No one knows yet what this really means.
Yes, we do. It means that everyone’s going to have to trust what they read online, even though it’s made clear daily that online texts can be edited and/or deleted (and/or just plain lost with no reliable backup) such that students and scholars (not the same animal) could be deluded about the truth in a subject. History will probably be edited (and it has already started, I’m sure) just as it was in Orwell’s 1984. (He just got the dates wrong.) You laugh now, but think about this: right here on my journal, you can read through the entries and think that’s all there is to it (and be thankful), but what if I had locked entries? Many journalers have locked entries, and many websites have password-protected areas. There could arise an elite with access to certain information that isn’t “free” to everyone.
In fact that is the case now to some extent, because you have to pay for access to some journal archives NOW and you have to register to see the NYT articles that are more than a day old, but it isn’t as total as it will be in the future when there’s no paper reference, no microfiche, no tape archive that is in a library somewhere. Now there are still some original copies of various magazines. In the future, perhaps there will be nothing but digitized copies. People may think they prefer that and that it’s better and eternal, but there can be drawbacks that might not be obvious to the techlovers. If you want to know the “Truth” of some event, what you do (at least what I would do) is start by browsing the publicly available sources and summaries, but then you go to the primary sources. You may read in primary source #1 that the truth is X, in source #2 that of course the truth is Y, and in source #3 that there has been a cover-up and the truth is not known and can’t be determined. You end up analyzing what you can find out and drawing conclusions based on all the primary sources, and even then you don’t have The Final Truth. Well . . . in this projected future, there won’t be reliable primary sources. Maybe there’ll be one original document that was scanned in, but maybe it isn’t available to everyone. No prob–we have a transcript. Hmm, is that transcript exact? Or has someone put in a political spin or omitted a few important phrases? Perhaps some of the primary source documents have been lost, or were typed in by people who made typos and got dates and numbers mixed up, or someone Photoshopped the pictures . . . you get the picture?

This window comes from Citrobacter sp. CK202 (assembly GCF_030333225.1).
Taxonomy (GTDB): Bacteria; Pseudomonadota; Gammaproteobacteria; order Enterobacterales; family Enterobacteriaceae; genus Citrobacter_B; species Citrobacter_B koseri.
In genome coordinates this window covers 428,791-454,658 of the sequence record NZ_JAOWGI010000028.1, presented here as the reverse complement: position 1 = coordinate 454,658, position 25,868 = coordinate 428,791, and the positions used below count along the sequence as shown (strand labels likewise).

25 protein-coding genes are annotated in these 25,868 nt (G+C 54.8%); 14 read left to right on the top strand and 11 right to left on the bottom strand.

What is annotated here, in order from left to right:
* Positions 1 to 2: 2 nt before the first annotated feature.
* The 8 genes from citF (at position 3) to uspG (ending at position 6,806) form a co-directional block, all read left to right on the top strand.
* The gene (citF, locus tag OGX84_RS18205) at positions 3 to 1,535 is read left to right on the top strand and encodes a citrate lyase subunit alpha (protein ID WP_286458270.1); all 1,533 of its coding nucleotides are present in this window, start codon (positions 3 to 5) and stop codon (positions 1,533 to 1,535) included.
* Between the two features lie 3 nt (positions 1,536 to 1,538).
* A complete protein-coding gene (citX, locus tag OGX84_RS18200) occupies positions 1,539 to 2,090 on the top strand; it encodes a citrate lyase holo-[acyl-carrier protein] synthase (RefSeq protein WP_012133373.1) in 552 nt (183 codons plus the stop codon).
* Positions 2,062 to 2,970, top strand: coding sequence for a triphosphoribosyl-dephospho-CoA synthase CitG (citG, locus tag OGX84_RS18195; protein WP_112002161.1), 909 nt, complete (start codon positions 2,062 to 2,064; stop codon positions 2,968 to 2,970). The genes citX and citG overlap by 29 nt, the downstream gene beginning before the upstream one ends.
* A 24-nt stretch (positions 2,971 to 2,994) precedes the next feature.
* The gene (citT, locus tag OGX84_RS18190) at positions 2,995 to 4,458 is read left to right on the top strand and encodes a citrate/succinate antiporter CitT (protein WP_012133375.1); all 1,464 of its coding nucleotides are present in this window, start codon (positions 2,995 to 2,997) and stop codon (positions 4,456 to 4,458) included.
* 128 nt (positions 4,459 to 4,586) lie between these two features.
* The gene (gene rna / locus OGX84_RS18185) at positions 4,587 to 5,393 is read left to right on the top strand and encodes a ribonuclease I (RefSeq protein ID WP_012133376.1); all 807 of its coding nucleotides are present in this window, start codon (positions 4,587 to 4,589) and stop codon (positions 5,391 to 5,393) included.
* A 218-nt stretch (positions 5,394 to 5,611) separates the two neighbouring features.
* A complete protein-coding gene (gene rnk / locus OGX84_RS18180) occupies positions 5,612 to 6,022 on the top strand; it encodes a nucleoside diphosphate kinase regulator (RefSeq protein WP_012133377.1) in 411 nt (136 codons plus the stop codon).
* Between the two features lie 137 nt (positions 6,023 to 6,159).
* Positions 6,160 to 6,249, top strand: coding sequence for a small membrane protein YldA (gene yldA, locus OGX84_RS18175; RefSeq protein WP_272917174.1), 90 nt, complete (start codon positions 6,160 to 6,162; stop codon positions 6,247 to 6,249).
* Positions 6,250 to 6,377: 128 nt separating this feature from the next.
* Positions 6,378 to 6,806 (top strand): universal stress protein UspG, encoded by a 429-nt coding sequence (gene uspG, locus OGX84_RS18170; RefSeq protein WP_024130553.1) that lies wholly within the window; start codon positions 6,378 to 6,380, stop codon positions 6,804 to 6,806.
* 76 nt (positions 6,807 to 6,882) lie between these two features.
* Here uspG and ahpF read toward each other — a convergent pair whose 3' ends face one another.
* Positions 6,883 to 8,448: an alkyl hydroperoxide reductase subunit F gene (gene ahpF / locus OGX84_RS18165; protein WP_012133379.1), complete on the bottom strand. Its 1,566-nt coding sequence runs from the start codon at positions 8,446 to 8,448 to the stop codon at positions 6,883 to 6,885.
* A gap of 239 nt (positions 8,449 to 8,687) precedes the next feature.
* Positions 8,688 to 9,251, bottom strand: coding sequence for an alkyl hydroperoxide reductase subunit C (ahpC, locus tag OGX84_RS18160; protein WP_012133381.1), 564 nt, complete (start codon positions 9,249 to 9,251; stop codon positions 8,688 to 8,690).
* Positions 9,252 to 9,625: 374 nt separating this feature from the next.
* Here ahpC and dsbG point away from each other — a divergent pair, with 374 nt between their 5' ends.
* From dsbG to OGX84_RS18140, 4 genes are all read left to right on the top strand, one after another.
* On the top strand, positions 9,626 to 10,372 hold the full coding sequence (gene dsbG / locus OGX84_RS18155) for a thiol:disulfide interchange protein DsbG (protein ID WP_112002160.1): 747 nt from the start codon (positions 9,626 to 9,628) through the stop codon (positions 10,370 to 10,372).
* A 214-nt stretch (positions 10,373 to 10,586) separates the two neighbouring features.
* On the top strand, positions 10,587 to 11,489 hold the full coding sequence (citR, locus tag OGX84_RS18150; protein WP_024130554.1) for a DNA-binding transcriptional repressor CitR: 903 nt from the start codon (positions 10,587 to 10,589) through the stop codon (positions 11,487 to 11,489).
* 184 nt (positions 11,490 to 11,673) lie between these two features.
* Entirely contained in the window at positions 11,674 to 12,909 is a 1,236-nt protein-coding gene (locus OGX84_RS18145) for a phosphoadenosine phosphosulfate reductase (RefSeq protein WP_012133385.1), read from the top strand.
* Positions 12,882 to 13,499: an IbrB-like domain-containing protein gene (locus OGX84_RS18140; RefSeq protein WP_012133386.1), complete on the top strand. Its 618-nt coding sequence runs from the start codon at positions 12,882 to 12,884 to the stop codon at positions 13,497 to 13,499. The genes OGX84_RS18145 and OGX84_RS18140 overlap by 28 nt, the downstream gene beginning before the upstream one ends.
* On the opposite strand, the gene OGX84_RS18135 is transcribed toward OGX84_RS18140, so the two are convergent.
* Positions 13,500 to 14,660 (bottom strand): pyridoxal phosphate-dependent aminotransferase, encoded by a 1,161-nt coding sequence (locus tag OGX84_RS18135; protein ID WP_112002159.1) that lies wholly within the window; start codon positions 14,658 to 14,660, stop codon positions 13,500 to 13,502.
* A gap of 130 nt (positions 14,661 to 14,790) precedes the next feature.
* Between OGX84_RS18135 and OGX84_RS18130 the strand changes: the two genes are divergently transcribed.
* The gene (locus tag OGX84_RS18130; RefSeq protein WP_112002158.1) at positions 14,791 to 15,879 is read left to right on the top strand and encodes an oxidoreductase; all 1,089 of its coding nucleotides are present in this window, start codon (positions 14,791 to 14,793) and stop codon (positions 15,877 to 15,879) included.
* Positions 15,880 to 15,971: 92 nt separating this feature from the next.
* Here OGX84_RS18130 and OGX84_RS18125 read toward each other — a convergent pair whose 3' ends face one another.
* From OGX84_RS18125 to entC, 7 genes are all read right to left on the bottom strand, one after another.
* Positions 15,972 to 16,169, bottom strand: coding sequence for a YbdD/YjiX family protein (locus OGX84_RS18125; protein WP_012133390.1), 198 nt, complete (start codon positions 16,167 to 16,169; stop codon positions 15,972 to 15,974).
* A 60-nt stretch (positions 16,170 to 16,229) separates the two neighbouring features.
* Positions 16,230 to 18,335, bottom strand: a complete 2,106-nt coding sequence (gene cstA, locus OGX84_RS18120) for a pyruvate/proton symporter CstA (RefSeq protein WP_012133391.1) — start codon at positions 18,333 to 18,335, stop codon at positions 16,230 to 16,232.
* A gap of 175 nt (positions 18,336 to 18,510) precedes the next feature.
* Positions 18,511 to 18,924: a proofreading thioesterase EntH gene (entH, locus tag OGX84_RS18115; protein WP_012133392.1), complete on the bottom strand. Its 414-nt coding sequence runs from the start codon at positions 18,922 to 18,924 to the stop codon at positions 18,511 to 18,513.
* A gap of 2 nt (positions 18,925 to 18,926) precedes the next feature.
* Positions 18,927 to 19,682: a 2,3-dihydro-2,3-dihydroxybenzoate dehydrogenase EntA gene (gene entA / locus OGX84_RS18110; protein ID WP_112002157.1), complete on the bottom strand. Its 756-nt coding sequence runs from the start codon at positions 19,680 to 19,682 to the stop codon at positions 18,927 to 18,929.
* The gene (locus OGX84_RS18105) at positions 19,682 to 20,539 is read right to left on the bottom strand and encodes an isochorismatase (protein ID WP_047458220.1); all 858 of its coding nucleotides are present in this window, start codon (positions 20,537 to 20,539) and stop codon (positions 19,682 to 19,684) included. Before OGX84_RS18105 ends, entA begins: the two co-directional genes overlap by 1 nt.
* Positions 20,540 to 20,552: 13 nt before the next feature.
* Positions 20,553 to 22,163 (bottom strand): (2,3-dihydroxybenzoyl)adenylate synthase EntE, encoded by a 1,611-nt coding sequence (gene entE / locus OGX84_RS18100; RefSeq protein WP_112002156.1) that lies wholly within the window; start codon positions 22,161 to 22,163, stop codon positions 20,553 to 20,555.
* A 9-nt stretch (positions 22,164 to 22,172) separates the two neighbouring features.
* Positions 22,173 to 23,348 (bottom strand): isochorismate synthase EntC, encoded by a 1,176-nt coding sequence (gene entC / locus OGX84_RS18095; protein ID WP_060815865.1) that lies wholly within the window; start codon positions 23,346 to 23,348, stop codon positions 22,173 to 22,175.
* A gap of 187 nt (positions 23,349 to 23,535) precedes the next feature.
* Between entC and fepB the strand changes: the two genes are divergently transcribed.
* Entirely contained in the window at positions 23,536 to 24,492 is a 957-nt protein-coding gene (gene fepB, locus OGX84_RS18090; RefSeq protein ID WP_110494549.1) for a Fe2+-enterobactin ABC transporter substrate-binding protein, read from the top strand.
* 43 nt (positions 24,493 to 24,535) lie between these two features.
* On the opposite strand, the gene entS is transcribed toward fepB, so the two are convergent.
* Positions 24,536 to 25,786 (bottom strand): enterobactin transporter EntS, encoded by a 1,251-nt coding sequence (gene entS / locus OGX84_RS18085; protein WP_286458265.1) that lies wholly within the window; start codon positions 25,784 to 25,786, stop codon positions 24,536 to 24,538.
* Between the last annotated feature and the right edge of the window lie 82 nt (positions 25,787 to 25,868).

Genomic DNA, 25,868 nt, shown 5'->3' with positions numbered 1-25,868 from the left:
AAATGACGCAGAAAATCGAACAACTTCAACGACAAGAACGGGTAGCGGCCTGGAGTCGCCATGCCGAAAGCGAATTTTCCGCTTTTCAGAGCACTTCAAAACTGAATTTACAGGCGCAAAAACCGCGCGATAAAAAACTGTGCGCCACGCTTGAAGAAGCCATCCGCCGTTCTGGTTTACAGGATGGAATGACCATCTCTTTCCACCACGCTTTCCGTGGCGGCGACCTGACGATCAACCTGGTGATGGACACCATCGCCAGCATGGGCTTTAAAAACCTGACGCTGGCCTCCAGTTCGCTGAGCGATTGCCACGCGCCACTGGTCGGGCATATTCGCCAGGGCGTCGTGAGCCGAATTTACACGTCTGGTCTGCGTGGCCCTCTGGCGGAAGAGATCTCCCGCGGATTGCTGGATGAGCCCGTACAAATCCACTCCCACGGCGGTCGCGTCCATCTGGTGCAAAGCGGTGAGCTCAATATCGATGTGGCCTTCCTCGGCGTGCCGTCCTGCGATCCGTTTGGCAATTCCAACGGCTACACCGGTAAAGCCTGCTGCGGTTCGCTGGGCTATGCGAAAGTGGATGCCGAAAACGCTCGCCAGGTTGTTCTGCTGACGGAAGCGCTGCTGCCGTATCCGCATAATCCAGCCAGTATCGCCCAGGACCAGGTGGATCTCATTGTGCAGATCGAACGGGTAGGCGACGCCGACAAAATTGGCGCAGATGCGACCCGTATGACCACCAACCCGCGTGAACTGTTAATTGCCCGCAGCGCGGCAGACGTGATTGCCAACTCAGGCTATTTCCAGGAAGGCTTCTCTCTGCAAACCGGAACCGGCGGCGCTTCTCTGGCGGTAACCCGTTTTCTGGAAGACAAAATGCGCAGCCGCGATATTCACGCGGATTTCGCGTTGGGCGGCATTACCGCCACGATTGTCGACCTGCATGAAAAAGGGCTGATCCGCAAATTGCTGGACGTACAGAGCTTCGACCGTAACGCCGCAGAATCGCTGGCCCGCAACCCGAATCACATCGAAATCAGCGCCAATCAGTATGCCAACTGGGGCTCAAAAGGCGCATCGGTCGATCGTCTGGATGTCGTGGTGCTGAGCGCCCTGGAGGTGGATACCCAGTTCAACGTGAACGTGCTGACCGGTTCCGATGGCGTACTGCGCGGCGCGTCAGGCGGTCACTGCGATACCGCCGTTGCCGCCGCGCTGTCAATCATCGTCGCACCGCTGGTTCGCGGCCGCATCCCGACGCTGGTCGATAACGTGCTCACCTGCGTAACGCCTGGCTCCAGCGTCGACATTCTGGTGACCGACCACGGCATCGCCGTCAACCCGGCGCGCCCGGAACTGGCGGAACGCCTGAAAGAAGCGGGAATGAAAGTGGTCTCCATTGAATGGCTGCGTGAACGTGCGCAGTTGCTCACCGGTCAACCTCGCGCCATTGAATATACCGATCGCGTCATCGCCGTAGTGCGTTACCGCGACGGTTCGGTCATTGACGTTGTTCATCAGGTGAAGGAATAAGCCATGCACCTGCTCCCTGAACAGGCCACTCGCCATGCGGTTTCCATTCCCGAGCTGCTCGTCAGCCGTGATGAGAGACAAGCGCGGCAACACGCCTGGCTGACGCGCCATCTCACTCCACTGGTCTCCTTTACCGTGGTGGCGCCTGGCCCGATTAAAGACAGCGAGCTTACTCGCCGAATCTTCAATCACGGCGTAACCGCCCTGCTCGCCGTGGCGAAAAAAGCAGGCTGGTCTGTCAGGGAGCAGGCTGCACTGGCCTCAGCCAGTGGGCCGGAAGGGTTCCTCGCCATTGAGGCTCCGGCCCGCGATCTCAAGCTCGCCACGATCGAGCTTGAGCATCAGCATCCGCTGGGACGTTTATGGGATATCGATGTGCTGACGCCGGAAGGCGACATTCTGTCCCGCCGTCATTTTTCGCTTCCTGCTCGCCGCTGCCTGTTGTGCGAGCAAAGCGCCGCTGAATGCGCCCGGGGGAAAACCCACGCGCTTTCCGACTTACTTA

“You Luddite,” everyone shouts, “you conspiracy theorist weirdo! You’re crazy. We don’t need to see all that dusty old stuff. We don’t need to think it through for ourselves when we can get the summary by copying it off Wiki-dickie or out of another online resource. Who cares about the past, or science, or that stuff anyway? We want to know about the latest pop singer and the latest reality show. Maybe a recipe or two now and then. Technology in higher education is The Answer!”
Okay. Go ahead. But you’ll be sorry. Maybe not today, or in a few years. But eventually, and for the rest of eternity. Because we’re going down a path that will allow the few elite access to information that is now free. Sure, they’ll let you have Kindles and there’ll be a ‘net with a lot of stuff on it, but will it be the whole truth? Will it be science and history, or will it be what they want the masses to believe and just enough that they want you to know?
I was the first to say that I wanted an encyclopedia on disk. I typed in two novels for the original Project Gutenberg back in the 1980s when I ran an Apple ][-based BBS for writers and D&D players. I carried backups of my manuscripts on floppy disks in my purse when most people had no idea what they were or why they would want to have info online.
But I didn’t want the techno experience to replace EVERYthing.